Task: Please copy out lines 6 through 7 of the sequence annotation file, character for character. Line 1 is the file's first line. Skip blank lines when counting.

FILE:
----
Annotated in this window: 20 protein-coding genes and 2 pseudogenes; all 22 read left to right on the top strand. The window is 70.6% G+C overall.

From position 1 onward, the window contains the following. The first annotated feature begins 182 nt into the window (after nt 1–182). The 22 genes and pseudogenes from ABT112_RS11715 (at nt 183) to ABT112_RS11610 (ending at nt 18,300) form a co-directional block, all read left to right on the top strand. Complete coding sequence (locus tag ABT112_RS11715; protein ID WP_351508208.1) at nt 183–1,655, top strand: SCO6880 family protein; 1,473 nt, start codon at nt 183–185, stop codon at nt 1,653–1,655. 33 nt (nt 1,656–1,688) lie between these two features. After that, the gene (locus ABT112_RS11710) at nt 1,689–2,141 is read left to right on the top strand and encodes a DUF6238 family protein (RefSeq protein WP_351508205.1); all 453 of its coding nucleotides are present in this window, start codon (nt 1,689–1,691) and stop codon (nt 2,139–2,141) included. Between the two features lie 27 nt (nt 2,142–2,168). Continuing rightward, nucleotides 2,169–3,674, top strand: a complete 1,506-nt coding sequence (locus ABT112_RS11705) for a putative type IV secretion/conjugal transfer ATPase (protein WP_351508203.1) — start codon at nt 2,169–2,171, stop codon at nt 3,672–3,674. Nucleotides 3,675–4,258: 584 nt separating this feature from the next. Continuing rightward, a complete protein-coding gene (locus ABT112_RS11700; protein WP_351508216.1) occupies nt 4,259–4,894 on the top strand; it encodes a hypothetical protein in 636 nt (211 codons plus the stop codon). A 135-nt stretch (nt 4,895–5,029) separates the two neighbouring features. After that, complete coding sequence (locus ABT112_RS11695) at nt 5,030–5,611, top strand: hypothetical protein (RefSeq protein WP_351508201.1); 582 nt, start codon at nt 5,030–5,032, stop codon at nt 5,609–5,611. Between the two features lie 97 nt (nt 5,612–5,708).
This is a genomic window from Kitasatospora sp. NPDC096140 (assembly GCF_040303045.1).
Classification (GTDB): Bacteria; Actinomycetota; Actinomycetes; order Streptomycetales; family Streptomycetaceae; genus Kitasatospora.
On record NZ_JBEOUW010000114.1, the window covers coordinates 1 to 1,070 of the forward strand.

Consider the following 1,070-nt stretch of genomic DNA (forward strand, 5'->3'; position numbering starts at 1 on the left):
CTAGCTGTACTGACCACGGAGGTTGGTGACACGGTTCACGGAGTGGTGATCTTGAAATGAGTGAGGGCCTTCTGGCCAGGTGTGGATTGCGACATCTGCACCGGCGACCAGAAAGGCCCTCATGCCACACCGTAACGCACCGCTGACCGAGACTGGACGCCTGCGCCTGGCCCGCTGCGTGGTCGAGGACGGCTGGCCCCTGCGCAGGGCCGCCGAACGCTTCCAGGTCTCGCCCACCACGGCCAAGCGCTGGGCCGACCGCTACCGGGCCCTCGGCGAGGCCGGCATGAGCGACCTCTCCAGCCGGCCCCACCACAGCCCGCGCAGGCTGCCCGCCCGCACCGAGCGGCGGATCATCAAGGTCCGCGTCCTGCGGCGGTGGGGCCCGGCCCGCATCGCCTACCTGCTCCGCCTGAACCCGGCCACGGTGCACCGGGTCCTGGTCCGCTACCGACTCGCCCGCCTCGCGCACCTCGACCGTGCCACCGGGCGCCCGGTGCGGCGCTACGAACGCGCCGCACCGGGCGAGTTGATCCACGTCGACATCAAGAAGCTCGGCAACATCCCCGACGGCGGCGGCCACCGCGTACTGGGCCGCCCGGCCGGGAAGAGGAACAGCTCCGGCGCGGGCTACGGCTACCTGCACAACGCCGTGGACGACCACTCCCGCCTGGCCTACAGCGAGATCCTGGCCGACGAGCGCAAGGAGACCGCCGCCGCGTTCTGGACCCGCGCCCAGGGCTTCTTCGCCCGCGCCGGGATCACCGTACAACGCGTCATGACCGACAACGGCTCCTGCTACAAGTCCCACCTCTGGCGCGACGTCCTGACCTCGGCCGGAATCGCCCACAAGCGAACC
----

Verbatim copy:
Consider the following 1,070-nt stretch of genomic DNA (forward strand, 5'->3'; position numbering starts at 1 on the left):
CTAGCTGTACTGACCACGGAGGTTGGTGACACGGTTCACGGAGTGGTGATCTTGAAATGAGTGAGGGCCTTCTGGCCAGGTGTGGATTGCGACATCTGCACCGGCGACCAGAAAGGCCCTCATGCCACACCGTAACGCACCGCTGACCGAGACTGGACGCCTGCGCCTGGCCCGCTGCGTGGTCGAGGACGGCTGGCCCCTGCGCAGGGCCGCCGAACGCTTCCAGGTCTCGCCCACCACGGCCAAGCGCTGGGCCGACCGCTACCGGGCCCTCGGCGAGGCCGGCATGAGCGACCTCTCCAGCCGGCCCCACCACAGCCCGCGCAGGCTGCCCGCCCGCACCGAGCGGCGGATCATCAAGGTCCGCGTCCTGCGGCGGTGGGGCCCGGCCCGCATCGCCTACCTGCTCCGCCTGAACCCGGCCACGGTGCACCGGGTCCTGGTCCGCTACCGACTCGCCCGCCTCGCGCACCTCGACCGTGCCACCGGGCGCCCGGTGCGGCGCTACGAACGCGCCGCACCGGGCGAGTTGATCCACGTCGACATCAAGAAGCTCGGCAACATCCCCGACGGCGGCGGCCACCGCGTACTGGGCCGCCCGGCCGGGAAGAGGAACAGCTCCGGCGCGGGCTACGGCTACCTGCACAACGCCGTGGACGACCACTCCCGCCTGGCCTACAGCGAGATCCTGGCCGACGAGCGCAAGGAGACCGCCGCCGCGTTCTGGACCCGCGCCCAGGGCTTCTTCGCCCGCGCCGGGATCACCGTACAACGCGTCATGACCGACAACGGCTCCTGCTACAAGTCCCACCTCTGGCGCGACGTCCTGACCTCGGCCGGAATCGCCCACAAGCGAACC